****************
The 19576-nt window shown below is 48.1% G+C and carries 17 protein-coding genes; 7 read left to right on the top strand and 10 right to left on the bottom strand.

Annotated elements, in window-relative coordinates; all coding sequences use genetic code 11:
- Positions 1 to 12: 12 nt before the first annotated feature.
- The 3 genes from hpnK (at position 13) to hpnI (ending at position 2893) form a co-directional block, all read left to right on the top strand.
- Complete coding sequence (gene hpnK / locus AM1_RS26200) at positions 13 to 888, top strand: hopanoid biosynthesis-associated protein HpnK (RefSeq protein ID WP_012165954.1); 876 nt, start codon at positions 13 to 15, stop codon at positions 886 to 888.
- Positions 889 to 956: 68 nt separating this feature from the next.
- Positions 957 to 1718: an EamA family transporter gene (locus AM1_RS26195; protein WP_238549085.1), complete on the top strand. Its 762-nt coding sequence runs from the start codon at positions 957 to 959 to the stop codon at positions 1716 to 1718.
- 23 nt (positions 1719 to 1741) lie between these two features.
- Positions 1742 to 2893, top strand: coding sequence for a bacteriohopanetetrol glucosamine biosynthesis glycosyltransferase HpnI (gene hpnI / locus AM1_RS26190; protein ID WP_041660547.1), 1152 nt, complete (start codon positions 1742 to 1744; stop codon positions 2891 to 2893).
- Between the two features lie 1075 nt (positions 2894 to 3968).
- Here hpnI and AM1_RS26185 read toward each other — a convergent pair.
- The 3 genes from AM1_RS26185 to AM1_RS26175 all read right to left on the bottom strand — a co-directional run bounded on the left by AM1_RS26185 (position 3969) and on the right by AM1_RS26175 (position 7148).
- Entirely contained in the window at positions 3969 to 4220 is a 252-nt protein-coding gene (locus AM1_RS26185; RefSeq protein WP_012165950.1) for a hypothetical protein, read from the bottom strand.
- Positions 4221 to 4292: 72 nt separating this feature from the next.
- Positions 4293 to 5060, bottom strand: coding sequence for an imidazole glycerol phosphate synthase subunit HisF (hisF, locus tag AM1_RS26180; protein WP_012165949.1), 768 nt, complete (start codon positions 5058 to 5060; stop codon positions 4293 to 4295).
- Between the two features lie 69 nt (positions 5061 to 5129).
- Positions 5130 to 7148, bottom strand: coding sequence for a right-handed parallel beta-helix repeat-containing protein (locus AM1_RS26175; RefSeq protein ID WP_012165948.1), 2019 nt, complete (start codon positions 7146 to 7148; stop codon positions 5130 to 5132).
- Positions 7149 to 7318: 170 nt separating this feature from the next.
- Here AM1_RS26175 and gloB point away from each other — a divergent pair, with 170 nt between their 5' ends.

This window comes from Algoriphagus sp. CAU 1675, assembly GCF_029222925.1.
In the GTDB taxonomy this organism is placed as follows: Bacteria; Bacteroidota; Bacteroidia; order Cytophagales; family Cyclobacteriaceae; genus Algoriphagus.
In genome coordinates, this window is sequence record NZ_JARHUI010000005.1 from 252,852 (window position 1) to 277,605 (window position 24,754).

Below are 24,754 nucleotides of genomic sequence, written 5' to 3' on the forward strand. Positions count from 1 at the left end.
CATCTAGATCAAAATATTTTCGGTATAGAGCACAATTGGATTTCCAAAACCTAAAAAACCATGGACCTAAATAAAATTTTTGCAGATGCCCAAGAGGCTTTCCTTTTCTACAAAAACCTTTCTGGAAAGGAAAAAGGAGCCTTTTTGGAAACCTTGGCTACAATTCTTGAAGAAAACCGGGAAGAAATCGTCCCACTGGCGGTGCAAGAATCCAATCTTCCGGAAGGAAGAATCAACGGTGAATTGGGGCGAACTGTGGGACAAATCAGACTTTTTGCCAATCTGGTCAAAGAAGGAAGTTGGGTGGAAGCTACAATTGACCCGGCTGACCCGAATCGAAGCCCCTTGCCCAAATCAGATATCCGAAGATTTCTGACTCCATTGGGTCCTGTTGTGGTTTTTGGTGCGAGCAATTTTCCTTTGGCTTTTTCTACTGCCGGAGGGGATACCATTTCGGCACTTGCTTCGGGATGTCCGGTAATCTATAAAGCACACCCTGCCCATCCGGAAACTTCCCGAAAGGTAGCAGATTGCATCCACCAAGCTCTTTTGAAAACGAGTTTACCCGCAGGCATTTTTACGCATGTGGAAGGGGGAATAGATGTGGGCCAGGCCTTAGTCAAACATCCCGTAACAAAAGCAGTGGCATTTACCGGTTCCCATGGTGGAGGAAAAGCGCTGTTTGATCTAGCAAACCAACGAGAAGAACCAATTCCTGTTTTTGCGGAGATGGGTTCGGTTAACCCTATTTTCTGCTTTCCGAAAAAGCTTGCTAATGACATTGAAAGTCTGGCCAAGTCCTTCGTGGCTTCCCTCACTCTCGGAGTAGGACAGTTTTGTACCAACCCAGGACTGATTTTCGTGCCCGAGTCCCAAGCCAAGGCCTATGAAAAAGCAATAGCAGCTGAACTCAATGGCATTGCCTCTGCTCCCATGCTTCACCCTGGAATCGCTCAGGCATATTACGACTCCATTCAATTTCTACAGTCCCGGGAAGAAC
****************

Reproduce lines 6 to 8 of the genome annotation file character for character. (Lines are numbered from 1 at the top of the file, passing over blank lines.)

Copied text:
- Positions 889 to 956: 68 nt separating this feature from the next.
- Positions 957 to 1718: an EamA family transporter gene (locus AM1_RS26195; protein WP_238549085.1), complete on the top strand. Its 762-nt coding sequence runs from the start codon at positions 957 to 959 to the stop codon at positions 1716 to 1718.
- 23 nt (positions 1719 to 1741) lie between these two features.